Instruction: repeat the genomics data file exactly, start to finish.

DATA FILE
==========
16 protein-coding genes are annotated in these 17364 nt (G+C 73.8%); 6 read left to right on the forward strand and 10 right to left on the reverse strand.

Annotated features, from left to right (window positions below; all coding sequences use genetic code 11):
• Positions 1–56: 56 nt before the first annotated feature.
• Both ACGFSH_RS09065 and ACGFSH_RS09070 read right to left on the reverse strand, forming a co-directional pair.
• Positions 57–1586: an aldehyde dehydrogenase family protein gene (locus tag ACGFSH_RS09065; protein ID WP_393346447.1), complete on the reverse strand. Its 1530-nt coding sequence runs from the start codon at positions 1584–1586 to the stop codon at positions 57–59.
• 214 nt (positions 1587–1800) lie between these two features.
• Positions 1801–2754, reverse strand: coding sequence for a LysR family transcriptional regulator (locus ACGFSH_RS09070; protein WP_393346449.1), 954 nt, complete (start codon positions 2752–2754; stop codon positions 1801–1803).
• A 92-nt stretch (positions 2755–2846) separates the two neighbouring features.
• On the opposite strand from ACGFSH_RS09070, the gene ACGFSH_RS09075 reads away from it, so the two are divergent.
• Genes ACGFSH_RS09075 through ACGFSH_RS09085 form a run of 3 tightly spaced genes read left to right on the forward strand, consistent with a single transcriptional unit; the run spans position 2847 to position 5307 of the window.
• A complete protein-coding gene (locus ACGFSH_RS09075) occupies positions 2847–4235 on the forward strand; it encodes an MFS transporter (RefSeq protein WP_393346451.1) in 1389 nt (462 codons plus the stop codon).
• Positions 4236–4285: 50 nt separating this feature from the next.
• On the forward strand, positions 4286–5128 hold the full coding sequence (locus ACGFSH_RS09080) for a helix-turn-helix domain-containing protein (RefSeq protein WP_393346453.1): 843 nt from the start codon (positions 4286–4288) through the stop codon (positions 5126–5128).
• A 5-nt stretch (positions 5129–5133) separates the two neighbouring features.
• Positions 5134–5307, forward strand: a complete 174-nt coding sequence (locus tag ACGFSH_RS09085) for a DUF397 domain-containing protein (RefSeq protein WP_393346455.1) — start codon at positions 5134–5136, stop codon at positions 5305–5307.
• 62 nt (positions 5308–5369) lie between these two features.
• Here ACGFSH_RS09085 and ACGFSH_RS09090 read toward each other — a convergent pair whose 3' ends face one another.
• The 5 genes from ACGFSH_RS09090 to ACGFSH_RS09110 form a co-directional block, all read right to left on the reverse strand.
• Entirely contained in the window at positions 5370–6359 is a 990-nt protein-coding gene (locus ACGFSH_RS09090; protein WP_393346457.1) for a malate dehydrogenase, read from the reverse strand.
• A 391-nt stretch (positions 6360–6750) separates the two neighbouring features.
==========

16 protein-coding genes are annotated in these 17364 nt (G+C 73.8%); 6 read left to right on the forward strand and 10 right to left on the reverse strand.

Annotated features, from left to right (window positions below; all coding sequences use genetic code 11):
• Positions 1–56: 56 nt before the first annotated feature.
• Both ACGFSH_RS09065 and ACGFSH_RS09070 read right to left on the reverse strand, forming a co-directional pair.
• Positions 57–1586: an aldehyde dehydrogenase family protein gene (locus tag ACGFSH_RS09065; protein ID WP_393346447.1), complete on the reverse strand. Its 1530-nt coding sequence runs from the start codon at positions 1584–1586 to the stop codon at positions 57–59.
• 214 nt (positions 1587–1800) lie between these two features.
• Positions 1801–2754, reverse strand: coding sequence for a LysR family transcriptional regulator (locus ACGFSH_RS09070; protein WP_393346449.1), 954 nt, complete (start codon positions 2752–2754; stop codon positions 1801–1803).
• A 92-nt stretch (positions 2755–2846) separates the two neighbouring features.
• On the opposite strand from ACGFSH_RS09070, the gene ACGFSH_RS09075 reads away from it, so the two are divergent.
• Genes ACGFSH_RS09075 through ACGFSH_RS09085 form a run of 3 tightly spaced genes read left to right on the forward strand, consistent with a single transcriptional unit; the run spans position 2847 to position 5307 of the window.
• A complete protein-coding gene (locus ACGFSH_RS09075) occupies positions 2847–4235 on the forward strand; it encodes an MFS transporter (RefSeq protein WP_393346451.1) in 1389 nt (462 codons plus the stop codon).
• Positions 4236–4285: 50 nt separating this feature from the next.
• On the forward strand, positions 4286–5128 hold the full coding sequence (locus ACGFSH_RS09080) for a helix-turn-helix domain-containing protein (RefSeq protein WP_393346453.1): 843 nt from the start codon (positions 4286–4288) through the stop codon (positions 5126–5128).
• A 5-nt stretch (positions 5129–5133) separates the two neighbouring features.
• Positions 5134–5307, forward strand: a complete 174-nt coding sequence (locus tag ACGFSH_RS09085) for a DUF397 domain-containing protein (RefSeq protein WP_393346455.1) — start codon at positions 5134–5136, stop codon at positions 5305–5307.
• 62 nt (positions 5308–5369) lie between these two features.
• Here ACGFSH_RS09085 and ACGFSH_RS09090 read toward each other — a convergent pair whose 3' ends face one another.
• The 5 genes from ACGFSH_RS09090 to ACGFSH_RS09110 form a co-directional block, all read right to left on the reverse strand.
• Entirely contained in the window at positions 5370–6359 is a 990-nt protein-coding gene (locus ACGFSH_RS09090; protein WP_393346457.1) for a malate dehydrogenase, read from the reverse strand.
• A 391-nt stretch (positions 6360–6750) separates the two neighbouring features.